By the late 1960s, demand for Harris Tweed from North America was so high that it was being transported across the Atlantic in slow boats. There just wasn’t enough warehouse space on the island.
Harris Tweed had become more than just a fabric of fashion. For the well-dressed American male, it was a rite of passage, a class and cultural statement where the key driver was an iconic look known worldwide as Ivy Style.
Ivy League association with Harris Tweed was born out of function as well as fashion. The neo-gothic college campuses of Harvard, Princeton and Yale were all set in woodland meaning they were cold and damp for significant parts of the year. The buildings were centuries old with no central heating, so the trusty Harris Tweed jacket was a wardrobe essential for every freshman.
As with any major fashion movement there was a complex back story to Ivy Style. The formal Oxbridge aesthetic and British tailoring had influenced American colleges for decades but it was the dandy dress sense of Edward VIII that formed a rough template for what became known as the soft look.
This sartorial progression eschewed formality and carried a subtle sense of irreverence. It was the perfect look for the post-war era and the durable, versatile Harris Tweed jacket was one of the core components.
J Press - a seminal Ivy League brand - played a key part in the transition to the soft look. Richard Press, grandson of founder Jacobi Press, recalls an encounter at Dartmouth in 1955 with renowned poet Robert Frost: “Mr Frost, like many of the dons, was dressed in a beautiful earthy green Harris Tweed suit but his look was distinctively different from the preppy style of me and my fellow seniors with our chinos and button-down shirts. In fact, the only consistent element was the tweed jacket.”
Richard was a visionary and during his time at J Press he helped pivot the business from Connecticut to New York where it caught the admiring eye of Japanese company Kashiyama. They, in turn, transmitted the Ivy League story and style to eager Japanese consumers. By 1986, Kashiyama owned J Press.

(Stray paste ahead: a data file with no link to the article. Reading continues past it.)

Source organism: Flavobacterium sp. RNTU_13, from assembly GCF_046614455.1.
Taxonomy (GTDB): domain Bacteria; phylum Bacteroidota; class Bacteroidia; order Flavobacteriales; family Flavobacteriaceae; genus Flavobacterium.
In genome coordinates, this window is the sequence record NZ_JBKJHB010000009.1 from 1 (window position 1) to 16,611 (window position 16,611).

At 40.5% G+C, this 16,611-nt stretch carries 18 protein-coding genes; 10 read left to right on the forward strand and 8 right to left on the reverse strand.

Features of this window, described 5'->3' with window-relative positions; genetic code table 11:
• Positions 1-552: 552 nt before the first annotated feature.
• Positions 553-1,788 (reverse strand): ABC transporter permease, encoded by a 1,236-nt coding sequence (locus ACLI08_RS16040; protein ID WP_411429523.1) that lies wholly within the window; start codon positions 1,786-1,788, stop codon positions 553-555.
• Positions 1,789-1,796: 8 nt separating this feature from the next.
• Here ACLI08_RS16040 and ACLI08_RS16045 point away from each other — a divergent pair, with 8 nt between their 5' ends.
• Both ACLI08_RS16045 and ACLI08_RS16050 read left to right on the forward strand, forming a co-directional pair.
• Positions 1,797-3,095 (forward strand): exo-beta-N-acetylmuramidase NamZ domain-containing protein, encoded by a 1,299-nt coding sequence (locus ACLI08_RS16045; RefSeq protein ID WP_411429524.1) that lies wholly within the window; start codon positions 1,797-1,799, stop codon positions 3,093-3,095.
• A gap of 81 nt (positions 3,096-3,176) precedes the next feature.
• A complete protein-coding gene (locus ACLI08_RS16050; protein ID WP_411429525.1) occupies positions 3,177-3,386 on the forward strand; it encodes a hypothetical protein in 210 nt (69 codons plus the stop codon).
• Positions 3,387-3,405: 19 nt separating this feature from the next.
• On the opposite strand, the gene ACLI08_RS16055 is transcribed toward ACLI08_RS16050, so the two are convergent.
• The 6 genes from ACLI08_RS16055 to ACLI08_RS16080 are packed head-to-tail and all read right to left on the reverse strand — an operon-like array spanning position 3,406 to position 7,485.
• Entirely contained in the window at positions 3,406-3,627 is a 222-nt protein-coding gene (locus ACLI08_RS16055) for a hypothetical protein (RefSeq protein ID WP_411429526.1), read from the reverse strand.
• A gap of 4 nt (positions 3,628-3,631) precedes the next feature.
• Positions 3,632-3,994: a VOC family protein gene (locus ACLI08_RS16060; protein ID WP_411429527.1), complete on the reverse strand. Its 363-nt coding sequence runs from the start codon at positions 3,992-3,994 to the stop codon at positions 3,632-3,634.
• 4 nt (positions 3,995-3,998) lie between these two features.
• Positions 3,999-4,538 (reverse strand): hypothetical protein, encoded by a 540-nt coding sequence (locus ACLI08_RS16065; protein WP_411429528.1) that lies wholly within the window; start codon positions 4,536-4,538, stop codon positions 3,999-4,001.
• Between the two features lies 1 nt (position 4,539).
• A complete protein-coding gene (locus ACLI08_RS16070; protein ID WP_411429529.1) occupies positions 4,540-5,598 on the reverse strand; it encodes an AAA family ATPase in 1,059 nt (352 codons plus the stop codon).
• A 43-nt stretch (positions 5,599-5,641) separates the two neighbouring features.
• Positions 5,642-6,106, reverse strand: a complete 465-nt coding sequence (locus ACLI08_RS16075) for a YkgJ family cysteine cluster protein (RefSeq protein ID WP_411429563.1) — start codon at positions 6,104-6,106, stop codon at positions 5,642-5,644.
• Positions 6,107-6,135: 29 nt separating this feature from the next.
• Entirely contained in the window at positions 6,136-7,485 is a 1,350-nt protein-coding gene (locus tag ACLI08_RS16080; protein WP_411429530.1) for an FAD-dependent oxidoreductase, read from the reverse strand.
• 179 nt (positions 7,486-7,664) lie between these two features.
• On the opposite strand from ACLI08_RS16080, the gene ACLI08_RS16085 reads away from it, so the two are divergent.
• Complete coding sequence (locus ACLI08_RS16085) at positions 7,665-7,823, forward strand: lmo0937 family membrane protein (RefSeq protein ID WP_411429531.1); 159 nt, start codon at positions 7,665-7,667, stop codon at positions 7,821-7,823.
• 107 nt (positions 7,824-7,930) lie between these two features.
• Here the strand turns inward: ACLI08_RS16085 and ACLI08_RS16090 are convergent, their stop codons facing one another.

The phenomenon of Ivy Style in Japan was reinforced by the 1965 book ‘Take Ivy’. The candid photos by Teruyoshi Hayashida were the campus precursor to what would become street style photography and carry influence to this day. The classic Harris Tweed jacket is a star player throughout.
Ivy Style back in its home base became more democratic as it spread to most American campuses and outwards through the influential arteries of Madison Avenue and Hollywood. It was so closely associated with a certain class of clean-cut Americana that it even lent itself to parody.
Eric C. Schneider’s excellent book Vampires, Dragons and Egyptian Kings - Youth Gangs in Post War New York, recalls that, for a period in the 1950s, African-American gangs in Central Harlem wore grey flannel suits or took to the streets in the 'Ivy League Look' with “Harris Tweed sports jackets, narrow dress slacks, dress shirts and striped ties....These clothes were subtle in message, serving to confound the expectations of police, parents and other onlookers".
There were other cultural hands at play. Menswear expert Eric Musgrave says: "The Ivy Look that flourished from the mid-1950s was initially exported around the world by American jazz musicians rather than college students. Well-dressed cats like Miles Davis and John Coltrane adopted the clean style and the easy fits of Ivy.”
If there was a high point in Ivy Style advancing via the movie screen to Main Street, America, then Dustin Hoffman’s character in The Graduate would have to be considered. That was in 1967 and “Benjamin Braddock’s” jacket took its place in the iconography of Harris Tweed as well as Hollywood.
Through the 1970s and ‘80s, the look metamorphosed into other fashion trends but Harris Tweed’s durability helped it stay core to the principles of Ivy Style. Though the export volumes decreased, the international ‘preppy’ brands stayed loyal to a fabric which helped inject craft and colour into their campaigns – as well as meeting continuing demand from discerning Americans.
The years since the 2008 financial crash have seen revived awareness that well-crafted products with authentic stories carry resonance with consumers. Designer Todd Snyder has galvanised Ivy Style and continues to use Harris Tweed. He reflects: “I look at fashion from all perspectives: military, western, sport, street—they can all happen simultaneously. The trick is how to mix it up so it looks fresh. It’s kind of like being a chef. You don’t invent new ingredients, you just combine them in new ways.”
The Harris Tweed jackets featured in hit Hollywood movies like Dirty Harry, James Bond and The Graduate were all products of Ivy Style. They represented a story that began on the crofts of the Outer Hebrides, found a natural home in the forests of New England and was then amplified around the world. In the process, it brought boom times to the island industry.
There is a saying in fashion that every generation thinks it invents tradition. Harris Tweed has been grateful for their continuing efforts - while remaining constant in its own unique identity.